As can be seen in Fig. 2 C, the CD5+ and PNAhigh B cell populations are not restricted to the CD21low compartment but are also found in the CD21int population. Therefore, to determine whether the total proportions of CD5+ and PNAhigh B cells are increased in B6.NZBc13 mice, cells were gated irrespective of their CD21 expression. This analysis confirmed that B6.NZBc13 mice had increased proportions of both these populations (the percentage of B cells CD5+: B6, 3.35 ± 0.93 and B6.NZBc13, 9.40 ± 2.18 (p = 0.0095); the percentage of B cells PNAhigh: B6, 3.45 ± 1.15 and B6.NZBc13, 9.92 ± 2.85 (p = 0.0095)). Additional stains indicated that the CD5+ population was IgMhighB220low and the PNAhigh population was IgMlowB220high, consistent with B1a and centroblast phentoypes, respectively. As was seen for the CD21low subset the total proportion of CD5+, but not PNAhigh B cells, approximated that seen in NZB mice (the percentage of B cells CD5+: NZB, 7.91 ± 1.84 (p = NS); the percentage of B cells PNA+: NZB, 19.08 ± 3.85 (p = 0.012) as compared with B6.NZBc13). However, in contrast to NZB mice, staining of peritoneal cells revealed no expansion of the CD5+ B cell subset (the percentage of B220+ CD5+ peritoneal cells: B6, 25.30 ± 3.91; B6.NZBc13, 21.58 ± 6.83; NZB, 49.23 ± 20.82; p = NS and 0.036 for B6 as compared with B6.NZBc13 and NZB, respectively; n = 3–5 mice aged 8–12 mo).

The increased PNA staining of a CD21low/int B cell population in B6.NZBc13 mice suggested that these mice might have an increased number of germinal centers. To further explore this possibility, spleens from 8-mo-old B6.NZBc13 mice were stained with anti-IgM and PNA. As shown in Fig. 3,A, there was a marked increase in the number and size of germinal centers in 8-mo-old female B6.NZBc13 mice as compared with B6 mice, with large ill-defined germinal centers essentially filling all of the lymphoid follicles. This was accompanied by a relative expansion of the white pulp and infiltration of the remaining red pulp with IgMbright cells, similar to but not as pronounced as that seen in NZB mice (Fig. 3 B). Although the majority of the cells appeared to be plasmablasts, some of the cells had eccentric nuclei suggesting that they were plasma cells. The number and size of germinal centers in male mice was intermediate between those observed for female B6.NZBc13 and B6 mice.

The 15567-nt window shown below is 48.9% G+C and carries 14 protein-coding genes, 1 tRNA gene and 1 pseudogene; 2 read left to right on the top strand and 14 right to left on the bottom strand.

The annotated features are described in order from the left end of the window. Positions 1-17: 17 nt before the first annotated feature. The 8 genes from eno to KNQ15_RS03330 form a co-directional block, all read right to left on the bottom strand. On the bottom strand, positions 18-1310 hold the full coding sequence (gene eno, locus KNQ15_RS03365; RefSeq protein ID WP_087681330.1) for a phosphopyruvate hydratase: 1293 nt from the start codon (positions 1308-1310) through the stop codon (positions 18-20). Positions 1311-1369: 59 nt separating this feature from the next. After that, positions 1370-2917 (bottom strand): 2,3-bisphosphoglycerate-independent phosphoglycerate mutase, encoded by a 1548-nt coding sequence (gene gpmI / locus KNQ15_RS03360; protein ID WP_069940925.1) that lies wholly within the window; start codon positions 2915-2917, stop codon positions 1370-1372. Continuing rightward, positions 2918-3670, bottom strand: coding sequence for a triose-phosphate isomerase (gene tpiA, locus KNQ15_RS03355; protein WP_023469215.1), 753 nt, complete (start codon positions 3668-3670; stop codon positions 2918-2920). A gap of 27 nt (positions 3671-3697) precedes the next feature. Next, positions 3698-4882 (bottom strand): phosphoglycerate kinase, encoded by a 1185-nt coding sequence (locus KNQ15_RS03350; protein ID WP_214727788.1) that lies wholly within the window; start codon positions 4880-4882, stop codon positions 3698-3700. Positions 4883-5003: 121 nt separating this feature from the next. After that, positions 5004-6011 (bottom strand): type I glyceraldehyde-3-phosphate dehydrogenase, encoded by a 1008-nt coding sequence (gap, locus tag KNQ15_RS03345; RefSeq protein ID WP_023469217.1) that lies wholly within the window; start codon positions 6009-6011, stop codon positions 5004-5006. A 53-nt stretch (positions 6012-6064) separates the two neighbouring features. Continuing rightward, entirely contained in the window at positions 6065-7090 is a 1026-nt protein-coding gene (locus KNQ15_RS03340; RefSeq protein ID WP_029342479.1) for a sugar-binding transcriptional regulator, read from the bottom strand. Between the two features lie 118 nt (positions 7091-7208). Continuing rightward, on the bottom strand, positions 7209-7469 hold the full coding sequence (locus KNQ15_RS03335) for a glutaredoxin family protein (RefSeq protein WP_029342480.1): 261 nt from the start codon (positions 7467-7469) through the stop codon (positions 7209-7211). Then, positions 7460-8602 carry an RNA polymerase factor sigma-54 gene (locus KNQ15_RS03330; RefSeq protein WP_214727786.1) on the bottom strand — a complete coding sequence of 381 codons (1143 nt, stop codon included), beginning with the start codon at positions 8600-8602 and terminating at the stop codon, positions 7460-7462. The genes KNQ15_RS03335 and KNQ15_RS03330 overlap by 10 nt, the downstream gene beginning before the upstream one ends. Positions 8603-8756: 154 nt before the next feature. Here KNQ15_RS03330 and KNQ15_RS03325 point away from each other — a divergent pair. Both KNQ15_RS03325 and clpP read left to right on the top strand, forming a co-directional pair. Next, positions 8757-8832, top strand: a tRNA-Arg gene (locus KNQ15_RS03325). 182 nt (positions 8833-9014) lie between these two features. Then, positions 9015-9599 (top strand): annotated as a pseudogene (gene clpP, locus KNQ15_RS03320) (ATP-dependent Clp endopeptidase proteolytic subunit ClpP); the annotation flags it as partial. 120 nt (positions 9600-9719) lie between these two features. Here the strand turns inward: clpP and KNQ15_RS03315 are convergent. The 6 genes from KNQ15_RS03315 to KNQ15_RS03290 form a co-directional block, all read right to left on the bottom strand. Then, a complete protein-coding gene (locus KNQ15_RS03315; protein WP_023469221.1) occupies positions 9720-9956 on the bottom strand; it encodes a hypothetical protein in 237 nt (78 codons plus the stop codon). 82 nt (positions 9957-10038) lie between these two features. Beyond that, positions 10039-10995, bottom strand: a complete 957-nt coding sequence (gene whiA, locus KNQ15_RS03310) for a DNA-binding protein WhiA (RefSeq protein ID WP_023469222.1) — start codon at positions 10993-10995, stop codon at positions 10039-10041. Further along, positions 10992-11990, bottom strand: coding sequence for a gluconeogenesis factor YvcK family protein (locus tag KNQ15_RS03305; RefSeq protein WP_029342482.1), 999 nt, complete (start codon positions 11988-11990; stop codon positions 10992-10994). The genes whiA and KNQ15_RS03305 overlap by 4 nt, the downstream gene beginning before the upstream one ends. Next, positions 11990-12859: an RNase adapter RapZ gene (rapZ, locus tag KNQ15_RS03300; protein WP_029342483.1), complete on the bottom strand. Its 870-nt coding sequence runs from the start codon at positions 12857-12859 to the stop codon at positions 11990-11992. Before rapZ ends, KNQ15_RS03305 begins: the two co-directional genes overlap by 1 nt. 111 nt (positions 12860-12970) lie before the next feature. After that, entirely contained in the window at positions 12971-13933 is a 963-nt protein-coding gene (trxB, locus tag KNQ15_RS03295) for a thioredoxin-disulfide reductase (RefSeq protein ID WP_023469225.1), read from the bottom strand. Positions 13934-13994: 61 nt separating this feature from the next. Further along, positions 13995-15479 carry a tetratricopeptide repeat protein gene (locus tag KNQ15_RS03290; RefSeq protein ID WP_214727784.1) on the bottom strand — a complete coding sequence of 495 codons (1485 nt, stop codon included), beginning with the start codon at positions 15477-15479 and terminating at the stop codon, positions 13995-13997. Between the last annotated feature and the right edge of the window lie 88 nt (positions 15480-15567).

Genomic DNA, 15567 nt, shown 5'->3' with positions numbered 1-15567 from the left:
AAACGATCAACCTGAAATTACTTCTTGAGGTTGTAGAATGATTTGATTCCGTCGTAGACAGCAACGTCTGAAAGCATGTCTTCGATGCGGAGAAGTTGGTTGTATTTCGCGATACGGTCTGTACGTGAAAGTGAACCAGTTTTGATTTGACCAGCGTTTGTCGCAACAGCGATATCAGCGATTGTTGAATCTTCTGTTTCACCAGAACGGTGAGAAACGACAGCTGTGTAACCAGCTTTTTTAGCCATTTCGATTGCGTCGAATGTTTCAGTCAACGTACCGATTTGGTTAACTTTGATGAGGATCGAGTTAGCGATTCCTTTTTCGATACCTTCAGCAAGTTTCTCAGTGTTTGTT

FIGURE 3.

Immunofluorescence microscopy of spleen sections from B6.NZBc13 mice. Spleens from 8-mo-old B6 and B6.NZBc13 mice were stained for dual-color immunofluorescence. Green and red colors depict staining for IgM and PNA, respectively. A, Splenic germinal centers. There is a marked increase in both the number and size of germinal centers in female B6.NZBc13 mice, with less pronounced changes in male B6.NZBc13 mice. A spleen from a 4-mo-old NZB mouse is shown for comparison. All of the photomicrographs were taken at ×2.5 magnification. Note the increased infiltration of the red pulp with IgMbright cells in B6.NZBc13 and NZB mice. B, Higher power magnification (×20) showing the IgMbright cells within the red pulp of female B6.NZBc13 and NZB mice. Some of the IgMbright cells have eccentric nuclei suggesting that they are plasma cells.

FIGURE 3.

Immunofluorescence microscopy of spleen sections from B6.NZBc13 mice. Spleens from 8-mo-old B6 and B6.NZBc13 mice were stained for dual-color immunofluorescence. Green and red colors depict staining for IgM and PNA, respectively. A, Splenic germinal centers. There is a marked increase in both the number and size of germinal centers in female B6.NZBc13 mice, with less pronounced changes in male B6.NZBc13 mice. A spleen from a 4-mo-old NZB mouse is shown for comparison. All of the photomicrographs were taken at ×2.5 magnification. Note the increased infiltration of the red pulp with IgMbright cells in B6.NZBc13 and NZB mice. B, Higher power magnification (×20) showing the IgMbright cells within the red pulp of female B6.NZBc13 and NZB mice. Some of the IgMbright cells have eccentric nuclei suggesting that they are plasma cells.

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Although the majority of B cells expressing elevated levels of costimulatory molecules in young (<4 mo old) NZB mice are found within the marginal zone B cell subset, increased proportions of B cells with elevated levels of costimulatory molecules are seen in virtually all peripheral B cell subsets (Ref.9 , and our unpublished observations). To determine whether the increased expression of costimulatory molecules on B6.NZBc13 B cells results from expansion of B cell populations that normally express high levels of these molecules, such as the CD5+ and marginal zone populations, or altered expression of costimulatory molecules within these subsets, costimulatory molecule expression was assessed on splenic B cells categorized by the levels of CD21 expression, as in our previous studies (9, 11). As shown in Fig. 4, increased expression of costimulatory molecules was seen in all three B cell subsets, indicating that costimulatory molecule expression is elevated in diverse B cell populations in female B6.NZBc13 mice. Results shown are for mice 8 mo of age; however, similar results were observed for 4-mo-old mice. Expression of costimulatory molecules for all of the CD21-defined B cell subsets in male B6.NZBc13 mice was intermediate between female B6 and B6.NZBc13 mice (Fig. 4), consistent with the overall decrease in costimulatory molecule expression in male as compared with female, B6.NZBc13 mice (Table I). Staining with anti-B7.1, together with anti-CD21 and -CD23, anti-CD21 and -CD24, anti-B220 and -CD5, or anti-B220 and -AA4.1 confirmed an increased proportion of B7.1+ cells in the transitional, follicular, marginal zone, and CD5+ B cell subsets of female B6.NZBc13 mice (data not shown).